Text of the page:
Some of the most challenging issues faced by immigrants – documented, undocumented, asylees, and refugees alike – are related to finding employment. The key to successful integration of newcomers into society rests upon their ability to find employment and support themselves and their families, yet many barriers can stand in the way of a steady income in America. In many cases, the job market in Massachusetts may vary from the immigrant’s previous one, and skills may not always be transferable. Language barriers and illiteracy can also pose serious challenges for immigrants seeking self-sufficiency. Furthermore, immigrants must navigate an unfamiliar legal system in order to obtain the right to work. While employment is clearly the cornerstone to success in America, an immigrant’s path to employment is often a major challenge.
Work Permits and Eligibility for Employment
Just as B-1 visa (or tourist visa) holders are not permitted to work in the US, neither are undocumented immigrants. Working as an undocumented immigrant, or employing one, is illegal. This not only forces immigrants who could be contributing, active members of the community and economy into the shadows and creates a culture of mistrust and fear, but also causes serious hardship for families of undocumented immigrants.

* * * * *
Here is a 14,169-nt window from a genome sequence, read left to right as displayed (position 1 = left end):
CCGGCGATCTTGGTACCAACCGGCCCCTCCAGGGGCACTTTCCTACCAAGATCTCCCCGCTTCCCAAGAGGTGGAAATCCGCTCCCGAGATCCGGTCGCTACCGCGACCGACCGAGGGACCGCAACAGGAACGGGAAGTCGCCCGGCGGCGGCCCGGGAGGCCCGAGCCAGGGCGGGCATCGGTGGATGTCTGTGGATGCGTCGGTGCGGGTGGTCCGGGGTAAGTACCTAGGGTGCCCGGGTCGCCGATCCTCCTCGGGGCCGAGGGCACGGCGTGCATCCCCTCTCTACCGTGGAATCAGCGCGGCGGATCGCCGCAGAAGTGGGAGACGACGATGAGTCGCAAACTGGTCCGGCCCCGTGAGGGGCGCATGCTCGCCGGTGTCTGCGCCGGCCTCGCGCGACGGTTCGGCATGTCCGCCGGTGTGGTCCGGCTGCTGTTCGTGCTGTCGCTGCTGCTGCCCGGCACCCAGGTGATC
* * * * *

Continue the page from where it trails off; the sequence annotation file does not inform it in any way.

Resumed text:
Labor Rights and Unemployment Benefits
If you are an undocumented worker, certain labor rights such as wage laws and workers compensation benefits if you are injured or become ill because of your job, may still apply to you. Visit MassLegalHelp.org for frequently asked questions and in order to seek legal representation. If you think your employer is not following workplace laws, you can call the Massachusetts Attorney General’s Fair Labor Hotline at (617) 727-3465, or for hearing-impaired individuals at (617) 727-4765.
Only individuals who are legally authorized to work in the U.S. are eligible for unemployment benefits in Massachusetts. In order to apply for unemployment, you have to prove you have been working legally in their last job, and have the ability to work legally in the future.
Social Security Numbers and ITINs
Although undocumented immigrants cannot apply for a social security number, they can still pay taxes by obtaining an Individual Taxpayer Identification Number (ITIN). you can read more about ITINs via the Internal Revenue Service and Immihelp, and apply for one here. ITINs are only for tax purposes, and are not valid as a work permit.
If you need legal representation, you can use the following tools to find an immigration lawyers in Massachusetts who can help you.
Use MassLegalServices’ Legal Resource Finder to locate lawyers who specialize in employment, taxes or other specific fields.
The Immigration Advocates Networks lets you search for legal aid by state.